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Coming off the strongest studio material of their career, namely the Expurse of Sodomy EP and Persecution Mania full-length, the doors of the world were being blown open for Tom and his troops. Agent Orange, the last album to feature what I consider the band's classic, ultimate combo of Angelripper, Witchhunter and Frank Blackfire, would not disappoint, though like its predecessor, it suffers from at least one needless diversion which threatens its consistency: that's yet another attempt at a German-titled punk thrash track that is ultimately forgettable against the onslaught of finely crafted riffing that marks the band's straight, metallic artillery. Nonetheless, a lot of eyes and ears were focused on Sodom at this point, and 1989 is where they affirmed their position among the thrashing hierarchy.
It helps to have the immortal lead-in track, and like Persecution Mania's "Nuclear Winter", the title track "Agent Orange" serves this purpose with ample, lethal pageantry. It opens with a stock, quality mid-paced thrash rhythm similar to what one might expect out of a US band like S.O.D., but then takes a swerve into a deeper, melodic mini-bridge before the blitz of the verse. Again, we're treated to the predictable chorus with the great, death metal-like riffs brazenly propelling it into distinction, and it's one of the best songs here. "Tired and Red" is close behind, though, a labyrinth of tight riffs with a great acoustic breakdown and leads during the extended bridge. "Incest" cranks up the velocity, and while it's not one of their better songs, there are at least 2 riffs worth shaking your fists at, and it should please fans of "Nuclear Winter"; but a real surprise is found in "Remember the Fallen", a slower paced, thrash/heavy metal song in which Tom adds a subtext of melody to his vocals which is actually quite good.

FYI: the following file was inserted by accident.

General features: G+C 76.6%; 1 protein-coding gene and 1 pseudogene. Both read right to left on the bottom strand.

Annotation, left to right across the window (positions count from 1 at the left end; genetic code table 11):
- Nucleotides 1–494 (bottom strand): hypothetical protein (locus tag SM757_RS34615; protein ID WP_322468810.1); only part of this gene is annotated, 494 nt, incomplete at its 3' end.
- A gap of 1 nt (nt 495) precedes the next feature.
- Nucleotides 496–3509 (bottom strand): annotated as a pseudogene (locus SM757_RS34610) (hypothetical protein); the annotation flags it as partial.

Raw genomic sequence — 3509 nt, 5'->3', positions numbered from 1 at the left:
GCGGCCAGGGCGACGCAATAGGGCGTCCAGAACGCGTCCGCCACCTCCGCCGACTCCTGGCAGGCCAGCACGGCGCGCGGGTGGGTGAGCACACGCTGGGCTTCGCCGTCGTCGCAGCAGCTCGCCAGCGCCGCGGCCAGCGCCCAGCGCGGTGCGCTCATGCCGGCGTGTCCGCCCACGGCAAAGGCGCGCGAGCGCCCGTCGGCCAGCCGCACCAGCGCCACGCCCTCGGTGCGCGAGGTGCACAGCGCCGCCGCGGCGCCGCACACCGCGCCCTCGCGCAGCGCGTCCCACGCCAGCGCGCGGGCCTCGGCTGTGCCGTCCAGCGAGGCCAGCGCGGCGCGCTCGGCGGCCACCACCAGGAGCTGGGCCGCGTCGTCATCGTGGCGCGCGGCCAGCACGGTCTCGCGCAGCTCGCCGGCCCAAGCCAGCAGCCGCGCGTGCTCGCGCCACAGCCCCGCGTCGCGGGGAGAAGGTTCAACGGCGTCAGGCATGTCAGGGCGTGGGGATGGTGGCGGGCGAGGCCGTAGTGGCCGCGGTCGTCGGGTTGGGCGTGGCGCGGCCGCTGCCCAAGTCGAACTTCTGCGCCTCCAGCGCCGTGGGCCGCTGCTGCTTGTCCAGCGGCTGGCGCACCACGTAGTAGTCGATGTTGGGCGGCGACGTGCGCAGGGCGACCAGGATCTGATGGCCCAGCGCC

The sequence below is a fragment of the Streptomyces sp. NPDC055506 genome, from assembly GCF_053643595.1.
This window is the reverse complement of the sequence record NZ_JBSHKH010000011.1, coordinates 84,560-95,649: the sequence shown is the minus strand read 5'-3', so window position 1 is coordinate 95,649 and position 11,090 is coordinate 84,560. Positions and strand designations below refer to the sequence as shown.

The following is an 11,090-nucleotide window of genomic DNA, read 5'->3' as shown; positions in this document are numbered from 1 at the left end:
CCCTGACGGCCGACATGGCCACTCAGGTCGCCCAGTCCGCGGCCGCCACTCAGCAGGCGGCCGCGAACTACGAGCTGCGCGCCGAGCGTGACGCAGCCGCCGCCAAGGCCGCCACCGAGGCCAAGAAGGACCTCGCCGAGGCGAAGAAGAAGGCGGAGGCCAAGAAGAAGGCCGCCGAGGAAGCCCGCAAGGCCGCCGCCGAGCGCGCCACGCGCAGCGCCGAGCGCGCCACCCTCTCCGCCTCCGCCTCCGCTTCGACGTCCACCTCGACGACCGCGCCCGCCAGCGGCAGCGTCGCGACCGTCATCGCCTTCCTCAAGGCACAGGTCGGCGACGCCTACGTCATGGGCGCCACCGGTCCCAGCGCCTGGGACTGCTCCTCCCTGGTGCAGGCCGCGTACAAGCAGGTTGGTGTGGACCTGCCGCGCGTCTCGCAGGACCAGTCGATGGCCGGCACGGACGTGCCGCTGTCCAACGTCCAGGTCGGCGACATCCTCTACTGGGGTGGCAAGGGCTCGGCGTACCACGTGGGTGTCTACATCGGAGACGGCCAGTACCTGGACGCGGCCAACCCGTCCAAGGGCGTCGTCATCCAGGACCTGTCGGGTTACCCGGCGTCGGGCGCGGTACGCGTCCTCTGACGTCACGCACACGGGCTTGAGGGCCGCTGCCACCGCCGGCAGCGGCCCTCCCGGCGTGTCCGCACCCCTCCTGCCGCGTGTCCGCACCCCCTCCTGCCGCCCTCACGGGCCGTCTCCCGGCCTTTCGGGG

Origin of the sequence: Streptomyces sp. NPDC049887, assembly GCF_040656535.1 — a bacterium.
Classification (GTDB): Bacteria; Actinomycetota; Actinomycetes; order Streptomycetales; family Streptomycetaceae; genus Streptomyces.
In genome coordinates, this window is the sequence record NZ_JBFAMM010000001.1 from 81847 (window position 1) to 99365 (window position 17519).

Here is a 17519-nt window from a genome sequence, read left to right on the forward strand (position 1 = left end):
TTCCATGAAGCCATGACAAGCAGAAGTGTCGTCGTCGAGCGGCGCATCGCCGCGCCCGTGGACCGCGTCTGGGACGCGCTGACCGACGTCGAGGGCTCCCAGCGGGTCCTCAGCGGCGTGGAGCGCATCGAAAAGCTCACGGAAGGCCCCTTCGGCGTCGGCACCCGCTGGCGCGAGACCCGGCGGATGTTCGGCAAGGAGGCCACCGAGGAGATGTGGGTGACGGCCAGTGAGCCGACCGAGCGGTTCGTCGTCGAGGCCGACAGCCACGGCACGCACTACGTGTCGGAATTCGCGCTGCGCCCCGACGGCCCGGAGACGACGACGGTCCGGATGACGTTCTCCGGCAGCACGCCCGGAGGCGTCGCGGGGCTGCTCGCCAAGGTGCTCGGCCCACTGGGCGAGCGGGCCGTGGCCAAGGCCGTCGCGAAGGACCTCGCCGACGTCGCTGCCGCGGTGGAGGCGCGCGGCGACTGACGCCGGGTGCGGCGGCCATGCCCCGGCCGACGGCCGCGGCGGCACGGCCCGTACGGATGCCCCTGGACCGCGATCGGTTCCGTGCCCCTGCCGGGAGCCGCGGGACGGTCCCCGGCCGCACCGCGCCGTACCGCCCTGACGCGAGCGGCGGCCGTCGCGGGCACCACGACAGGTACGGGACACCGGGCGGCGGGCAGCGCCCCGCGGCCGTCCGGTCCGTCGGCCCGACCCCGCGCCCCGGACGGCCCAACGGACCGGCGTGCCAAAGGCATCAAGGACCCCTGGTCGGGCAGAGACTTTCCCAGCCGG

Once again, the theater of war is explored through "Magic Dragon", which is for the most part another slower paced song until the fast, thrash/death metal breaks arrive in the chorus which are safely filed under the "Nuclear Winter/Agent Orange" category; this characteristic is also the very definition of "Exhibition Bout", but there's a nice thrash break at 1:20 sure to get the heads all banging. "Ausgebombt" follows, and as I mentioned on my review of the EP with the same title, it's similar to "Bombenhagel" from the prior album, a punk/metal track with lots of gang shouts, loud and distorted Lemmy-like bass lines and not much else to it. I can say that I do enjoy the lead there, it cuts straight through the simplicity of the song's structure, and the production of the track is superb, but it's just not that interesting. Perhaps a fraction better than "Bombenhagel", but I'm all too satisfied when the warlike thrashing of "Baptism of Fire" arrives to rescue any further decline.
Agent Orange might well be the best produced album of the first few decades of Sodom, with that sturdy, clinical Harris Johns mix that distinguished many of his great European efforts. The bass and guitars are extremely well balanced; you can always make out the plodding power of the former against the ballistic, ripping weight of the latter. Tom contributes one of his best vocal performances, and despite its serious lyrical bent, the entire album seems perfect for pubbing, or perhaps grabbing a few tankards while you play war games with acquaintances. I'll always favor Persecution Mania for its grimier ethics and vicious appeal, but Agent Orange does belong to the band's most notable body of work alongside that and the great 1990 effort Better Off Dead.